Out-pourings of the Spirit

In all ages the Spirit of God has been active, working out His will and purpose, but in the fullness of time came the Christ and in Him the Spirit dwelt 'without measure.' During the Incarnation the Spirit was with us in Christ; since then Christ has been in us by the Spirit. With His ascension a new joy came into the world, the joy of a Divine presence never before so intimate, never before so constant, and never before so permanent. 'Lo I am with you all the days.' It is our privilege now to live under this dispensation of the Spirit. Our Lord has opened up new springs of spiritual life, new sources of Divine power. This is the substance of the great promise that He gives to us, not in His parting hours only, but throughout His ministry; and how amply is was fulfilled is demonstrated by continuing history.

Let us remind ourselves of our absolute dependence upon the Spirit of God for the inspirations and influences which secure our highest welfare. The dependence of the material world upon the spiritual universe is being more and more recognized by serious naturalists. The splendor of the world on which we look today is the outshining of the indwelling Spirit, without whom the standing miracle of earth and sky must sink into chaos. There are not two Spirits of God, one working in Nature and the other in the rational realm; but one and the selfsame Spirit creates the glorious things which enrich both.

That the Spirit of God reveals Himself in exceptional communications of richness and power at special times and seasons is an important truth to be remembered for our instruction. 'Until the Spirit is poured upon us.' We think of the Day of Pentecost as an altogether unique phenomenon; yet it is not so, but one according to the analogy of the Divine government as conducted from the beginning.

These extraordinary revelation of spiritual power are not to be considered as confined to the Apostolic Age. We have seen that while scientists recognize in geological periods "a persistent progress of life to a higher plane,' they also recognize in "the life of species sudden fundamental advances," "expression points," in which the underlying inscrutable force conspicuously declares itself. What are the wonderful revivals which periodically gladden the Church but such 'sudden fundamental advances,' in which the Spirit of God shows Himself in such a manner as to excite the attention and wonder of mankind? As a rule, the indwelling Spirit works silently, and is revealed only in 'the persistent' moral progress of the race; but now and again, 'suddenly there comes from heaven a sound as of the rushing of mighty wind,' filling the Church, shaking the world.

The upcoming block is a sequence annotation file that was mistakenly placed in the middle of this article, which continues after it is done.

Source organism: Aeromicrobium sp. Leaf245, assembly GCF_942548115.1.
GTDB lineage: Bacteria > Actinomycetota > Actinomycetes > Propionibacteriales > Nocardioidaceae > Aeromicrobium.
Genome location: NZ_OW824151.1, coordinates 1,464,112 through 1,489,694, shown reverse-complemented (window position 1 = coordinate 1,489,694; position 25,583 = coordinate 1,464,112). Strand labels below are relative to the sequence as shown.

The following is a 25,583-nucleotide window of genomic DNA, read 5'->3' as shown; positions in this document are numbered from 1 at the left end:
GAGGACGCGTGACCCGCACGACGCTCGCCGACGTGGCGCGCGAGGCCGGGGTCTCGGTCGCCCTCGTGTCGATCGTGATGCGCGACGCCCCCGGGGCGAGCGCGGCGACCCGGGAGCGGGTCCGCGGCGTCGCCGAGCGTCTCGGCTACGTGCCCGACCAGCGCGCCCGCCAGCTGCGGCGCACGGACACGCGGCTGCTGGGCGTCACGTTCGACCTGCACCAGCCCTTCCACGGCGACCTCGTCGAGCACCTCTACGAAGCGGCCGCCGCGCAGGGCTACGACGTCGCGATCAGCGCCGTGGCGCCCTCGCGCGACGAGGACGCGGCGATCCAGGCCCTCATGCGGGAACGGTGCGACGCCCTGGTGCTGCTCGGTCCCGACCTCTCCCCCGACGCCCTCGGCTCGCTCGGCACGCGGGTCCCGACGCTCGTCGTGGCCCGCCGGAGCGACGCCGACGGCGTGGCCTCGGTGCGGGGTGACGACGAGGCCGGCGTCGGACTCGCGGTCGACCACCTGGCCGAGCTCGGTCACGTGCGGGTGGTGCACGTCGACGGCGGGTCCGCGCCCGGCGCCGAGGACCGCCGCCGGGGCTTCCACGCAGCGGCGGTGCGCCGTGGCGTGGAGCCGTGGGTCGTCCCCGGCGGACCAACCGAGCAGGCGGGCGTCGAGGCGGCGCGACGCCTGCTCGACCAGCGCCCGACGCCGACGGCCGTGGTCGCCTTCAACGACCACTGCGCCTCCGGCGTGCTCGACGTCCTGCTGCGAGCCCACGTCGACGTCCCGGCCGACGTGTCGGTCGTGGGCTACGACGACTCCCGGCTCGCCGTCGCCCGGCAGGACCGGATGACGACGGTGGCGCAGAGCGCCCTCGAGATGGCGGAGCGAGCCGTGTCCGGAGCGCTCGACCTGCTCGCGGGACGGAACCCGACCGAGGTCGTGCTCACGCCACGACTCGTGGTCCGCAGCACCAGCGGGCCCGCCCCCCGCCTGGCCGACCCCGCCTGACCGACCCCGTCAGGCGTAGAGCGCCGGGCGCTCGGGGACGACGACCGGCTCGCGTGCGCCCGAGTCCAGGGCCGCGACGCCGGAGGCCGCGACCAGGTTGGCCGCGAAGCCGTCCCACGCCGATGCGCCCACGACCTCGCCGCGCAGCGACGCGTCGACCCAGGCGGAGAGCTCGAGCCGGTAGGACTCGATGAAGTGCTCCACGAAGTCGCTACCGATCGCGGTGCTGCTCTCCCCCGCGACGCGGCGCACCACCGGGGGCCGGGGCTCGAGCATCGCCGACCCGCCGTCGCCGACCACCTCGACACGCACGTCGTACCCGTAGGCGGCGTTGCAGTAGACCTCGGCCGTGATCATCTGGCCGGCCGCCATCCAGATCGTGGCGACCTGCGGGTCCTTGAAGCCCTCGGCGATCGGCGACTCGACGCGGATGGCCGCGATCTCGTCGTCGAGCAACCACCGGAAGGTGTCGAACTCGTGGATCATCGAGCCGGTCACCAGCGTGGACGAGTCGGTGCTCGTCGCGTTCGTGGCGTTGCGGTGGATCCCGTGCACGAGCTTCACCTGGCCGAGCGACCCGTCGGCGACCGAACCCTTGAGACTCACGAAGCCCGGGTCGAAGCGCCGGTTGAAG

One great consolation arising out of this visitation of the Spirit relates to our personal experience. The will of God is our sanctification, our moral perfection, and the will of the believer is fixed on the attainment of the same ideal; but its realization is a question of indwelling power, of which too often we are deficient. If we thought more of the strengthening of the heart by the indwelling of the Almighty Spirit, there would be less need or disposition to labor and fret, as we so often do, about the concerns of the soul. Great power dispenses with painful effort, and life becomes assured, serene, victorious.

Then in a richer baptism of the heavenly power we become effective workers in the Kingdom of God. The disciples waited until endued with power from on high. Too often in our evangelism we trust more that we ought to our learning, method, and money; we are concerned with the ritual and statesmanship of the Church rather than with that interior fire on which virtually all success depends. We are so occupied with its mechanism that we hardly seem to appreciate the overwhelming importance of the powers of life, without which all organization is futile. What we require is a real faith in our creed, a Christlike love to men, and overpowering sense of God's presence, and an enthusiasm for the coming of His Kingdom. Then we may be confident that great Pentecostal visitations will burst forth upon the Church and the world.

In Him, Tim